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Christmas in India like no where else!

December 24th 2008 06:48
Christmas with a banana tree!
Have you ever decorated a Banana tree instead of Pine on Christmas? Well, if not then come to India to witness such abnormalities during Christmas and also to be completely enchanted by the uniqueness of Christmas celebration here.

Christmas in India is more like another big occasion to splurge, have fun and celebrate. Although 80% of the population believes in Hindu religion here, that in no way dithers people from celebrating Christmas. Because the number of Christians may be few in this country but the spirit of Christmas can be seen in each and every person who waits in anticipation for this festival. Be it school kids or adults, you can see the whole country suddenly brimming with activity. Some are buying loads of gifts; some are eying the chocolates, some busy buying decorations and some cleaning their homes for the big party.

Here are some things that make Christmas celebration in India totally different from the rest of the world,

1. The Bhil Tribe in Northern India, many of whom have converted to Christianity, still enjoy the festivities in their own traditional way by performing a circular rhythmic dance.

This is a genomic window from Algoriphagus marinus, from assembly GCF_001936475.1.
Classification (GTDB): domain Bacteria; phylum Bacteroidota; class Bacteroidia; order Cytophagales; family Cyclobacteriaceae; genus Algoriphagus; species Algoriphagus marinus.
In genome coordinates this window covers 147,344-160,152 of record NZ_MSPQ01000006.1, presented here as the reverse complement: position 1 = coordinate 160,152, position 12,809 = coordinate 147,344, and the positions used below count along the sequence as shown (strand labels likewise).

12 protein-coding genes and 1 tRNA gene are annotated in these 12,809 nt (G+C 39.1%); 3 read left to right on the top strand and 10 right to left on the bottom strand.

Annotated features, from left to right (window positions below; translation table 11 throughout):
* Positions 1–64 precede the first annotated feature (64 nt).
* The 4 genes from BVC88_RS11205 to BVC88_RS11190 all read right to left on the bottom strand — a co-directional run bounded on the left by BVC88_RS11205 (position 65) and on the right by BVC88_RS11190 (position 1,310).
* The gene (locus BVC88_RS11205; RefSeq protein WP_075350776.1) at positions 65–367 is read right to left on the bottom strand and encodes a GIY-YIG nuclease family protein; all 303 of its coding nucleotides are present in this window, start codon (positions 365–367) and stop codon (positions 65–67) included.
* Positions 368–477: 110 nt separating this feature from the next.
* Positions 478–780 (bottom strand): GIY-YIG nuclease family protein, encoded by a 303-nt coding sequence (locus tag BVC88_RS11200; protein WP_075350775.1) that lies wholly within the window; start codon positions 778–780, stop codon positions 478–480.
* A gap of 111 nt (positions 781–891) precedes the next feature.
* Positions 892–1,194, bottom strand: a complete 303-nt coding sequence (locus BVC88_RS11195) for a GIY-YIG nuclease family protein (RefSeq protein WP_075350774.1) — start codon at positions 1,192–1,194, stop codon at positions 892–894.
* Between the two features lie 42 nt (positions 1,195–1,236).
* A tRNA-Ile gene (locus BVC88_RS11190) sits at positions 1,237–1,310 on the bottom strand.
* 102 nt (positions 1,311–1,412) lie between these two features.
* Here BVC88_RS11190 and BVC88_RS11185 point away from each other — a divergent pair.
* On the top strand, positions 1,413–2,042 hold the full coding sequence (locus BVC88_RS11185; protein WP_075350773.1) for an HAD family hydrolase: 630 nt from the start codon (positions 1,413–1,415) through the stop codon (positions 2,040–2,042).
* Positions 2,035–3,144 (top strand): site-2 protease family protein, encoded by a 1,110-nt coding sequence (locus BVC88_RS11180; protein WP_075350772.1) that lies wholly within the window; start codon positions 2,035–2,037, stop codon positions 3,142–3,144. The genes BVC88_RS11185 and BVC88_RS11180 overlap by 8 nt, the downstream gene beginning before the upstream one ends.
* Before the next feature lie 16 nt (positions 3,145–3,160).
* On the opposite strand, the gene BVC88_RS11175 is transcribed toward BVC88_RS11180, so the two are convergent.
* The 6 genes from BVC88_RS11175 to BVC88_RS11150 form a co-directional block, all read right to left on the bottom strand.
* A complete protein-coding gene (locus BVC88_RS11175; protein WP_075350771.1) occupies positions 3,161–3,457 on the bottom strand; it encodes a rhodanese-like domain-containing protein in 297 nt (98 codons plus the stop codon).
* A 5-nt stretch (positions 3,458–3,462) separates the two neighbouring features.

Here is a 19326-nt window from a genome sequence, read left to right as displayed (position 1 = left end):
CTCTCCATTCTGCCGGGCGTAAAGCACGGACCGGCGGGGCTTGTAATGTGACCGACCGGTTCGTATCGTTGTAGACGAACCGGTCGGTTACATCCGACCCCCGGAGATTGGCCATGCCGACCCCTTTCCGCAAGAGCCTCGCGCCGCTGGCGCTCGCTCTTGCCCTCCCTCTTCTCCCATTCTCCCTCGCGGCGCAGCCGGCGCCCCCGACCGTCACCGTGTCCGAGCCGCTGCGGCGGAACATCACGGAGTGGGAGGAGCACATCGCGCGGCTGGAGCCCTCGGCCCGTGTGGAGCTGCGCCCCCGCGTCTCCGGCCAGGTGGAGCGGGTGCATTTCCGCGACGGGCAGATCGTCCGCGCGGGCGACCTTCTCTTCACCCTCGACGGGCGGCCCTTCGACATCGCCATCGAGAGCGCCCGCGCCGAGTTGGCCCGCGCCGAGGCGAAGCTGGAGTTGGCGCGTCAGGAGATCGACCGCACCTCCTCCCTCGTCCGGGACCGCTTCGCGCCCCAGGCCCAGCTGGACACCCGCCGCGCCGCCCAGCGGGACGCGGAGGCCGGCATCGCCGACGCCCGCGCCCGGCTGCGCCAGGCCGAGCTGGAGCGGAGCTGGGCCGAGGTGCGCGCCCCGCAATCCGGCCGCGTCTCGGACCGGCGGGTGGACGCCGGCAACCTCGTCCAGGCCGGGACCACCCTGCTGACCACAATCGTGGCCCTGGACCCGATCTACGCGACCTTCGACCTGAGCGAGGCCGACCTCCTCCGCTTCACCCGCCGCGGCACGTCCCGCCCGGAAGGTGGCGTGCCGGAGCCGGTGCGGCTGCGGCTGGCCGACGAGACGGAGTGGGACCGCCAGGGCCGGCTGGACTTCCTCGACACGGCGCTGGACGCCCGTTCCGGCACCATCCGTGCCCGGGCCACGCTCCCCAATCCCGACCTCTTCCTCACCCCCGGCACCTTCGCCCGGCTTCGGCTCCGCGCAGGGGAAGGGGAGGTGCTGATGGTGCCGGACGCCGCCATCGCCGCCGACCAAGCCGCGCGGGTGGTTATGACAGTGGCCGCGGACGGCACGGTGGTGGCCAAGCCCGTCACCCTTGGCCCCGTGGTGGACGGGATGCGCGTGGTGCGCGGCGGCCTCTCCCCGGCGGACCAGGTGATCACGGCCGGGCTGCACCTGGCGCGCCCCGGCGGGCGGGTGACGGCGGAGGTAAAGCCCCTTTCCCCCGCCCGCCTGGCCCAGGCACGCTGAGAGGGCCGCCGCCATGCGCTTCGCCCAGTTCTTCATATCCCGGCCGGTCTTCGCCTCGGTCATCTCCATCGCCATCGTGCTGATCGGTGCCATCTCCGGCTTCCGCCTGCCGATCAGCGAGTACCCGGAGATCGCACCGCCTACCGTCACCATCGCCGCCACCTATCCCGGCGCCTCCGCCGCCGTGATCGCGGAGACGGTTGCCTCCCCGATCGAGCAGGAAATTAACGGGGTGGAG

2. Like the diwali festival, people all over the country do not use electric bulbs but earthen lamps instead to enlighten their homes.

3. Cakes and cookies are made but all adding to the delicious Christmas treats are homemade Indian sweets that no one else in the world can ever think of preparing for Christmas.

4. Pine tree are not commonly found in all parts of India, therefore people have substituted that for the more common banana or mango trees for the christmas decorations.

5. Some home decorate the door of their homes with mango leaf garlands.

6. You can easily find a hindu student playing the role of Mother Mary or a Muslim student cast as Jesus Christ in school plays during this time. These are done to encourage students to know more about all the religions and strenthen the communal harmony.

Unquestionably, Chritmas like all other festivals celebrated in this land of diversities acts as a strong symbol of secularism and harmony.


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